The 4th Ocean Forum organized by the United Nations Conference on Trade and Development (UNCTAD), to be held from April 6-8, 2022, will aim to discuss how to move towards a sustainable ocean economy. Among all the topics and aspects to be discussed will be the social sustainability of fisheries and aquaculture value chains.

“It is an opportunity to find solutions to use trade as a tool to protect our ocean and its resources, accelerating the implementation of the trade-related targets of Sustainable Development Goal 14,” the United Nations agency said on its website.

The new edition of the Oceans Forum, which will be held in both virtual and face-to-face formats from Switzerland, has been presented as a unique platform to identify ways to change course.

The high-level opening of the Oceans Forum will address the challenges and opportunities for the ocean economy to contribute to a sustainable and resilient post-crisis recovery for all countries.

Bringing together all stakeholders

Over three days, the forum will bring together experts and representatives from UN agencies, regional bodies, governments, civil society organizations and scientific and research institutions to address issues such as the social sustainability of fisheries and aquaculture value chains; seaweed production; emerging sectors of the sustainable ocean economy; and transparency and support mechanisms for fisheries subsidies.

Other aspects will be ocean economy markets and reform of non-tariff measures; sustainable and resilient maritime supply chains; trade-related aspects of marine litter and plastic pollution; hybrid format

Necessary registration

Taking into account the current COVID-19 security measures, the forum will be held as a hybrid event. It is open to the public, but registration is required.

The Ambassador Extraordinary and Plenipotentiary of the Republic of Mauritius to the United Nations Office and other international organizations in Geneva, Usha Dwarka-Canabady, will chair the forum and consolidate the forum’s conclusions and recommendations in an official report to be sent to the governments of Portugal and Kenya, co-organizers of the 2022 UN Ocean Conference, to be held in Lisbon from June 27 to July 1. 

Sustaining the livelihoods of about 3 billion people worldwide

Ocean resources support the livelihoods of some 3 billion people worldwide, the vast majority of whom live in developing countries. But those livelihoods are under threat, as the ocean and its ability to sustain life are under serious threat from human activities such as pollution and overfishing.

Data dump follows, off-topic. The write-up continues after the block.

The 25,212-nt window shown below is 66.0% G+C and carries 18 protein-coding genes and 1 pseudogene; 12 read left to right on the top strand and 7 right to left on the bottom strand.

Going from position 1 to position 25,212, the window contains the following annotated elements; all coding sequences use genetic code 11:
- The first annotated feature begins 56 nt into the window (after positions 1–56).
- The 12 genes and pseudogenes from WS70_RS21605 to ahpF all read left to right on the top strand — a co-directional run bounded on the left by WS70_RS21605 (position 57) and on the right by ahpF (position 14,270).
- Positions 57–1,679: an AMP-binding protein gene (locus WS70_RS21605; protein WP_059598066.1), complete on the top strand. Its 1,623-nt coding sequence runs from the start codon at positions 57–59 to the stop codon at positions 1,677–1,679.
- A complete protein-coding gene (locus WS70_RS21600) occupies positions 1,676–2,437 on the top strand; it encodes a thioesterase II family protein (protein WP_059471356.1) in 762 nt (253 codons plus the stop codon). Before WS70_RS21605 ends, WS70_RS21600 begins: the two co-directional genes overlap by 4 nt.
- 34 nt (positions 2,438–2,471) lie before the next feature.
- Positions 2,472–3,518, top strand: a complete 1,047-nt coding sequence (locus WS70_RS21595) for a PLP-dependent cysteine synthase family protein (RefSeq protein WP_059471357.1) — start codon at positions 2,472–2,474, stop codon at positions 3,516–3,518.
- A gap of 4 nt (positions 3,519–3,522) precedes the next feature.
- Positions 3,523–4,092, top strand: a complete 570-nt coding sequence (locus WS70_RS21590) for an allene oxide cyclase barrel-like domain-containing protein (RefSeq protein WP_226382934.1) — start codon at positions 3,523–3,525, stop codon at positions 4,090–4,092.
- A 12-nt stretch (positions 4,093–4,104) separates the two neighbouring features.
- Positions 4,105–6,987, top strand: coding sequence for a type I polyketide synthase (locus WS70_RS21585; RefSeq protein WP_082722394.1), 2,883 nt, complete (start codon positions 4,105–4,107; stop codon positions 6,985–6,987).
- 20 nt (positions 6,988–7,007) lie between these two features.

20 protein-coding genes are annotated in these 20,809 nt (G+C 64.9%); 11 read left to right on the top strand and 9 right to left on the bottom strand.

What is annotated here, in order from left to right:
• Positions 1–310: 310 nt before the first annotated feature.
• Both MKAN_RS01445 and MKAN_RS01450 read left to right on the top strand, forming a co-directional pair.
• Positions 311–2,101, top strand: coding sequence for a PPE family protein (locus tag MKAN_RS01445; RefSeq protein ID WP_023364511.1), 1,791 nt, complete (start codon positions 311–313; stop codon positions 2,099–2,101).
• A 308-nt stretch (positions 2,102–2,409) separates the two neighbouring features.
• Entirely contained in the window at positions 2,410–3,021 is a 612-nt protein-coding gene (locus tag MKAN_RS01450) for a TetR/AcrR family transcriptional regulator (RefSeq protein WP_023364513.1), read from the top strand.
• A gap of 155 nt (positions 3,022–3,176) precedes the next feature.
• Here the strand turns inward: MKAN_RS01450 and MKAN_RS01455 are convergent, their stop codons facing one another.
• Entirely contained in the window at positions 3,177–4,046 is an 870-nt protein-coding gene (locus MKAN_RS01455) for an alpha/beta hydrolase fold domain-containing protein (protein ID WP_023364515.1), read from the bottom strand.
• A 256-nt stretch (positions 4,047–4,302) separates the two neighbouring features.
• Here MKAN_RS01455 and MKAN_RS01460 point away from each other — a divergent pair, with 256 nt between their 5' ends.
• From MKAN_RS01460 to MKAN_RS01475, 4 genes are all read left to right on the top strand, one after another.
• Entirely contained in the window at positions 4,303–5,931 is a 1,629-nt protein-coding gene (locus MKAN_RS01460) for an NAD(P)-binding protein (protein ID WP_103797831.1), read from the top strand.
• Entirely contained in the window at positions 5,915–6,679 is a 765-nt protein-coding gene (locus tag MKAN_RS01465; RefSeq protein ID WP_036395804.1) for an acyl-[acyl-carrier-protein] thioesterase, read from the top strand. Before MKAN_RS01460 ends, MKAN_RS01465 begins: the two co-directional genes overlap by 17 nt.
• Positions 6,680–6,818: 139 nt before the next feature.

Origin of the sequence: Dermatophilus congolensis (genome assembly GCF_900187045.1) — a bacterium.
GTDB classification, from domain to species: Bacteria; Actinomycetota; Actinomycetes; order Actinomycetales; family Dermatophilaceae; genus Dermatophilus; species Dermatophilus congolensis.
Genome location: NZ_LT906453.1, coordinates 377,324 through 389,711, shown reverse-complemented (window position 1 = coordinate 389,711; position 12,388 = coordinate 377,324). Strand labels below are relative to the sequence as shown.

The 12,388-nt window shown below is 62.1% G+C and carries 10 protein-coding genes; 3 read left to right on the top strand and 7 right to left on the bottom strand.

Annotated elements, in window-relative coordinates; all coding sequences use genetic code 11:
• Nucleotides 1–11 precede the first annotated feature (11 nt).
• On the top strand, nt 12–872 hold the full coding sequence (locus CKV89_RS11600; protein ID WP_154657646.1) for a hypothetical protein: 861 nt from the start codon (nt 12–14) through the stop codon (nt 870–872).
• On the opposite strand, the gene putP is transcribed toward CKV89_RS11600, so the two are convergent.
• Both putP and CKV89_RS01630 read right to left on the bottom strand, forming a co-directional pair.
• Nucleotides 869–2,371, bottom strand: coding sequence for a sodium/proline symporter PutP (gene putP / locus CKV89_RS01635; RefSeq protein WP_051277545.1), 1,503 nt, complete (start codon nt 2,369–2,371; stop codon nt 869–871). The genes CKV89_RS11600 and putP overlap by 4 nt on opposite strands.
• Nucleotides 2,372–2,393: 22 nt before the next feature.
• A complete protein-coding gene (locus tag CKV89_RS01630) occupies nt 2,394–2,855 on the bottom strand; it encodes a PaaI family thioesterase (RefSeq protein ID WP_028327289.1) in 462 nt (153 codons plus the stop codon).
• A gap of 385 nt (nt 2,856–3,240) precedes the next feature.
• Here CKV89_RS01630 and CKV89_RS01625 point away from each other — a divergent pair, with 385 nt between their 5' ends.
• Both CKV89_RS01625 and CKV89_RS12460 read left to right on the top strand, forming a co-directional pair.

It is estimated that between 5 and 12 million tons of plastic reach the ocean, which represents 95% of our planet’s biosphere, every year. And due to overfishing, the percentage of fish stocks within biologically sustainable levels fell from 90% in 1990 to less than 66% in 2017.

Accelerate the implementation of trade facilitation reforms

Moreover, UNCTAD’s global forum for national trade facilitation committees (NTFCs) was held online from 1 to 4 February to examine how to accelerate the implementation of trade facilitation reforms through these committees during and after the pandemic.

Trade facilitation entails expediting the clearance of goods to reduce the time and cost of import, export and transit procedures to ensure the free flow of goods across borders.

“Covid-19 has been a stark reminder that the pains caused by trade disruptions are real. These pains were already daily realities for people in vulnerable nations, who rely on trade for essential goods,” said UNCTAD Secretary-General Rebeca Grynspan.

“Making it easier and less costly to move goods across seas and borders is critical to ensuring a sustainable and inclusive recovery. Because trade is about people and about improving their lives,” Grynspan said.

The forum offered an opportunity to members of National Trade Facilitation Committees (NTFC), policymakers and other relevant stakeholders to discuss the latest trends in the implementation of trade facilitation reforms and share insights on good practices.


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